Ramaphosa went on to say that the areas with a widespread and uncontrolled amount of infections of the coronavirus would likely remain on level 4. Decisions on which of those areas areas would be moved to different levels will be done in consultation with various officials. Although this has been said, Mpumalanga, Limpopo, Free State, Northern Cape have already been transitioned to level 3.
Ramaphosa said there would be changes to the existing regulations for level 4 of lockdown, mentioning reducing the restrictions about exercise.l
The address comes after Ramaphosa met cabinet members and the national coronavirus command council.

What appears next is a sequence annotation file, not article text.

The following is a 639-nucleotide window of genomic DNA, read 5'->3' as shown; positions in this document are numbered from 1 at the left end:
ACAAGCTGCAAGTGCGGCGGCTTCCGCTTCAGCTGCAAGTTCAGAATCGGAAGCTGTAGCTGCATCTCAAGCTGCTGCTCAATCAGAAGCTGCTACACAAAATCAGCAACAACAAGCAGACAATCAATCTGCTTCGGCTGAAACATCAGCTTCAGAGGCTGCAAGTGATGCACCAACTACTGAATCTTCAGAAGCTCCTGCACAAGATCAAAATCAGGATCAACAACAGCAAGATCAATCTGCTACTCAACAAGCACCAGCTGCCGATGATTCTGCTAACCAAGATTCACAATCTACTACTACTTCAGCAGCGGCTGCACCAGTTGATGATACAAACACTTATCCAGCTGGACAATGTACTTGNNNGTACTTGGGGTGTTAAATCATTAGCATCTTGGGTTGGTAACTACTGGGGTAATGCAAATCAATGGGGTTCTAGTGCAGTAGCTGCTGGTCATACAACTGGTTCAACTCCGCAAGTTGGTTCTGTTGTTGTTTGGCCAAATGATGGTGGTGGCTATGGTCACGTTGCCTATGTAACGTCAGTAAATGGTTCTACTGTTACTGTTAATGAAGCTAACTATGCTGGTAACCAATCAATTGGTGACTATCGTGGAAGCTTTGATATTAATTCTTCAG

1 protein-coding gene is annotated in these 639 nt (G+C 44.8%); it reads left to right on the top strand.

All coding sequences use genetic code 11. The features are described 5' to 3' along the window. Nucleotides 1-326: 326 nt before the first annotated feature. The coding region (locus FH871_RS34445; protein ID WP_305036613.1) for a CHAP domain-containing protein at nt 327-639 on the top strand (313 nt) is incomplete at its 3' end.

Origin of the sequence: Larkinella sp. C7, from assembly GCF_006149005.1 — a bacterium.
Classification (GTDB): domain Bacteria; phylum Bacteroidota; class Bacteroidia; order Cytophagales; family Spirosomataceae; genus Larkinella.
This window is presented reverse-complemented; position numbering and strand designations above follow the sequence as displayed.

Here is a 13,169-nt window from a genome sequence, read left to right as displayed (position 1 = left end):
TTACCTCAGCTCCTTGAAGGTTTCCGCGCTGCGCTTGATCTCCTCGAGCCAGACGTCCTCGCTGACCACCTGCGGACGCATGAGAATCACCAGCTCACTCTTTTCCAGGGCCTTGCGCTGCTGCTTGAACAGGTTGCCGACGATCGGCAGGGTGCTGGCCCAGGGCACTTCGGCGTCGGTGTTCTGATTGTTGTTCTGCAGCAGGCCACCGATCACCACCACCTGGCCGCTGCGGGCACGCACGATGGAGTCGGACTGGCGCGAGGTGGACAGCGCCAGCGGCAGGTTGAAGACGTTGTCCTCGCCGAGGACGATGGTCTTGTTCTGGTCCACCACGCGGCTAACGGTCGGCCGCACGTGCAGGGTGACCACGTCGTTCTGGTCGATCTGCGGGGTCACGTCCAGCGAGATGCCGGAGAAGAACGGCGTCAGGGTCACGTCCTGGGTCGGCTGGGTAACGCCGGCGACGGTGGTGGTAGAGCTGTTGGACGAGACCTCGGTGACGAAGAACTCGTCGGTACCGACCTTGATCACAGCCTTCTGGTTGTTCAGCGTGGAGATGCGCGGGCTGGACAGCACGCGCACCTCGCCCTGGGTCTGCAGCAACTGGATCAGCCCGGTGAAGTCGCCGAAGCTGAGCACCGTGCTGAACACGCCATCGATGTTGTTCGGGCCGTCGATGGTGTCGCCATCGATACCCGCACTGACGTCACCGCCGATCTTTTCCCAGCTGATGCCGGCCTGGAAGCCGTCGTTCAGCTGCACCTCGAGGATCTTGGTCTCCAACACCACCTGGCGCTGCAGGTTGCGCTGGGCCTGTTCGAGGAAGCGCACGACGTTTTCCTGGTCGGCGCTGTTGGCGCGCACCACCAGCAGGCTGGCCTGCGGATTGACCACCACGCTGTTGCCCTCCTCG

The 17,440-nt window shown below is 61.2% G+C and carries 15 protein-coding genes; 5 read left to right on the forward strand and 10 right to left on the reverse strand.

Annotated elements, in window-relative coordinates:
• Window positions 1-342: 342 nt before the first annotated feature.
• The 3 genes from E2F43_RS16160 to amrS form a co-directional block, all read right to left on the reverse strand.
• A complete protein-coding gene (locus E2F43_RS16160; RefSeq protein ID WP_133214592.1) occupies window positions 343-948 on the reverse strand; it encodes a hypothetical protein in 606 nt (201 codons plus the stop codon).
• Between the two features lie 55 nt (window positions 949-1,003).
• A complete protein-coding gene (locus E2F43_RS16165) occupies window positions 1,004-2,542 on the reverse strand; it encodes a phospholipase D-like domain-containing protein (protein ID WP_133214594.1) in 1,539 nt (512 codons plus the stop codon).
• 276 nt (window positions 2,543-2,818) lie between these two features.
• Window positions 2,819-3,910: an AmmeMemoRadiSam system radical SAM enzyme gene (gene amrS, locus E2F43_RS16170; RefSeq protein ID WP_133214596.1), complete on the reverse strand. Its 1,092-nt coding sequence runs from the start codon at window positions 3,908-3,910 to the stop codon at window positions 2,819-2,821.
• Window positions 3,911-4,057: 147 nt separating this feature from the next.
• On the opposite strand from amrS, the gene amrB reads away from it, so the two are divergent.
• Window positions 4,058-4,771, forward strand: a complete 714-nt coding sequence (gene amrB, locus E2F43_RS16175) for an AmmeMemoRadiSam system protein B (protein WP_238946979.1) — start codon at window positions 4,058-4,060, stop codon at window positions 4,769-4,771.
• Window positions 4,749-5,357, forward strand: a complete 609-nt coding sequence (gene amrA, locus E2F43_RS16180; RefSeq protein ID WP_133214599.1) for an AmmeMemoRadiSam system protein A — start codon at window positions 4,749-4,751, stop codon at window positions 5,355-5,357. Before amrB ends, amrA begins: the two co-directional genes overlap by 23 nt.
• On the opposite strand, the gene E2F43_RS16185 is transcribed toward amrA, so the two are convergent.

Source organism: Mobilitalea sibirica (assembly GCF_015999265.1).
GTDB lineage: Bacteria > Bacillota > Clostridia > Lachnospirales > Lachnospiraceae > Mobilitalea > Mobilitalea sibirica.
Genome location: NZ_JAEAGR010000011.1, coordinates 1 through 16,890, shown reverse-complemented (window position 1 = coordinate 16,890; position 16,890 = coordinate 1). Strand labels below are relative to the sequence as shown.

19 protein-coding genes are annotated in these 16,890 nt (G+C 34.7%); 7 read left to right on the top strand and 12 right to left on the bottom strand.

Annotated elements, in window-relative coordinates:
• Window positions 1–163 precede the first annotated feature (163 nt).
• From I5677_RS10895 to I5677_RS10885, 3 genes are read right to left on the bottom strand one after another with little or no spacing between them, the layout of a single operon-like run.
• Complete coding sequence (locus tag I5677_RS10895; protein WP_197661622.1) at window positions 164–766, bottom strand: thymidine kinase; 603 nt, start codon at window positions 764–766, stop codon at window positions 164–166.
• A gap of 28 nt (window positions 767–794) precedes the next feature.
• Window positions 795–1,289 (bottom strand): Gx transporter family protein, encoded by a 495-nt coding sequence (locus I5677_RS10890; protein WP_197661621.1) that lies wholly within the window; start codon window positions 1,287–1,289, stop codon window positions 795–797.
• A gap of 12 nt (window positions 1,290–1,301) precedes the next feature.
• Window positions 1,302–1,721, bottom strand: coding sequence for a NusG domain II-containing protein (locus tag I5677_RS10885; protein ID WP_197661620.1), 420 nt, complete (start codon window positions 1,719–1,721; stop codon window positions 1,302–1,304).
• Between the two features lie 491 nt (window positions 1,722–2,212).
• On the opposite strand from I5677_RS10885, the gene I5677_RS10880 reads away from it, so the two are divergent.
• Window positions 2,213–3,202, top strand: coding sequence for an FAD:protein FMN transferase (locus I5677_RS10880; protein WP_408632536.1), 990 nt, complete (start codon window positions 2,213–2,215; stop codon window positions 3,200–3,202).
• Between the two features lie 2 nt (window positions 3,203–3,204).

After revealing that the competition will go ahead with a “new format” due to the coronavirus pandemic, the Miss SA Organisation announced on Monday that the search for a new queen has officially begun.
“To the woman who is empowered, ready to own her powerful voice. To the woman whose duty is to serve and catalyse real social impact. To the woman who is a champion, willing to represent our nation on a global stage. To the woman whose beauty is in her authenticity. To the women ready to Face their power and Embrace their future! ARE YOU READY?” a post on the official Miss SA Instagram account reads.
The message was shared alongside a powerful video of former Miss SA and reigning Miss Universe Zozibini Tunzi.
Those who wish to enter the pageant can do so via the organisation’s website. The link is given bellow. Good luck.